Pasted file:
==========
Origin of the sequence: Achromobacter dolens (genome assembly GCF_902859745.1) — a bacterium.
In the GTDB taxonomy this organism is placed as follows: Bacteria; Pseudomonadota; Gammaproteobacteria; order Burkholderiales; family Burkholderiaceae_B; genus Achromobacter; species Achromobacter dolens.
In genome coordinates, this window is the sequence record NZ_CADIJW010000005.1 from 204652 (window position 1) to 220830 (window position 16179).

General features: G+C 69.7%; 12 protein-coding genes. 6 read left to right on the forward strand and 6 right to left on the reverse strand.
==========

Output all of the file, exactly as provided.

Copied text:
Origin of the sequence: Achromobacter dolens (genome assembly GCF_902859745.1) — a bacterium.
In the GTDB taxonomy this organism is placed as follows: Bacteria; Pseudomonadota; Gammaproteobacteria; order Burkholderiales; family Burkholderiaceae_B; genus Achromobacter; species Achromobacter dolens.
In genome coordinates, this window is the sequence record NZ_CADIJW010000005.1 from 204652 (window position 1) to 220830 (window position 16179).

General features: G+C 69.7%; 12 protein-coding genes. 6 read left to right on the forward strand and 6 right to left on the reverse strand.